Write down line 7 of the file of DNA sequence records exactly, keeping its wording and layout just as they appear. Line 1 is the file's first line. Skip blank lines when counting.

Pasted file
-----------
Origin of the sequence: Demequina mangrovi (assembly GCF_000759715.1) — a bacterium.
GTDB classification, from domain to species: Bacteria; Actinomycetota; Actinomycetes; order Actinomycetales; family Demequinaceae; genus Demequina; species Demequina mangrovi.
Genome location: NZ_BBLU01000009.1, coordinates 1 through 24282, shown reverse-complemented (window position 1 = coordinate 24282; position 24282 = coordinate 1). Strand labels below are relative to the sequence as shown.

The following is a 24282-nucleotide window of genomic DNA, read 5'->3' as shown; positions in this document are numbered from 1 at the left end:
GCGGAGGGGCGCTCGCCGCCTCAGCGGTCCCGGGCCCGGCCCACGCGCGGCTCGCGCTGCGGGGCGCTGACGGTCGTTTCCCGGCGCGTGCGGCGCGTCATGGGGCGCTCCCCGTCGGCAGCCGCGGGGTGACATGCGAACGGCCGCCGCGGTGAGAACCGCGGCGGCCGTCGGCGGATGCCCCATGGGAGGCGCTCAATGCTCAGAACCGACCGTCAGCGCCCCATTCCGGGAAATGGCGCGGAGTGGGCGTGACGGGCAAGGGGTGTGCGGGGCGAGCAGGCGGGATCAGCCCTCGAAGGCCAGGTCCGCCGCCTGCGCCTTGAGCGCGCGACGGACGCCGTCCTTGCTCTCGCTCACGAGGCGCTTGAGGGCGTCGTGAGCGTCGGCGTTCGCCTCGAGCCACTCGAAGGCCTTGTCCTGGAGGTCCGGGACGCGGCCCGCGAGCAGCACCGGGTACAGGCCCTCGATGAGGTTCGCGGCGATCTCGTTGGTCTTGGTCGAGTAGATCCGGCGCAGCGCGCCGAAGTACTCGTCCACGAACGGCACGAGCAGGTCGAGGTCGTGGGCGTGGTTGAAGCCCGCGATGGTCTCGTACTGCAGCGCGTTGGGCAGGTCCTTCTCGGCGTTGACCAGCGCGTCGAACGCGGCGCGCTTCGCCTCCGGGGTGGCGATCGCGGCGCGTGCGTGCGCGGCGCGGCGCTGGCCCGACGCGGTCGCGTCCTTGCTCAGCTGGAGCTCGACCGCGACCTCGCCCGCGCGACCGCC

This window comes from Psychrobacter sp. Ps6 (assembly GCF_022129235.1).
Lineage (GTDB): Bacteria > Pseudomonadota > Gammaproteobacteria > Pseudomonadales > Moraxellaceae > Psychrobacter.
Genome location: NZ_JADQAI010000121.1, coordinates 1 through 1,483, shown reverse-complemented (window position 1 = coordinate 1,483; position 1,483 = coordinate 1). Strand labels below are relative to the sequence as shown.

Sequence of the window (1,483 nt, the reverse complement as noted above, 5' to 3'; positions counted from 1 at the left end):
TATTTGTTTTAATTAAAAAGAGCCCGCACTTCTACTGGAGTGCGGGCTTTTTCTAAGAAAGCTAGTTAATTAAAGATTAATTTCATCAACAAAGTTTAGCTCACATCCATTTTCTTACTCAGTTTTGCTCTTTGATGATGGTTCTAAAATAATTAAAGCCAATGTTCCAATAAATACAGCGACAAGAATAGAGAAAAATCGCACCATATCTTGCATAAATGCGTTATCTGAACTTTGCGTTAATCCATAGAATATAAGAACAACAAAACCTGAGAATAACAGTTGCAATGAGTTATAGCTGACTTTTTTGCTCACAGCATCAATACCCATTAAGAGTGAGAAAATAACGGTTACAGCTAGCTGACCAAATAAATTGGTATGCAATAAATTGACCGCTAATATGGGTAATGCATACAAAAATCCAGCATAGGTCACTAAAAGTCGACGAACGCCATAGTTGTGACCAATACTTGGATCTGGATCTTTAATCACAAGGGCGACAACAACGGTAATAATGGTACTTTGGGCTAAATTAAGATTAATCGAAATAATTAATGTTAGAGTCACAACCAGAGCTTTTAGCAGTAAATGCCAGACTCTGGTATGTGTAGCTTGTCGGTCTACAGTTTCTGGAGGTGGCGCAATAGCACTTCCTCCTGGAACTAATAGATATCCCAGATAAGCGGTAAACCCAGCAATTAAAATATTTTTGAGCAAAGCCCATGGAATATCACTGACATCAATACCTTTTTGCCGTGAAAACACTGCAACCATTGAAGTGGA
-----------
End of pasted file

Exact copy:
Lineage (GTDB): Bacteria > Pseudomonadota > Gammaproteobacteria > Pseudomonadales > Moraxellaceae > Psychrobacter.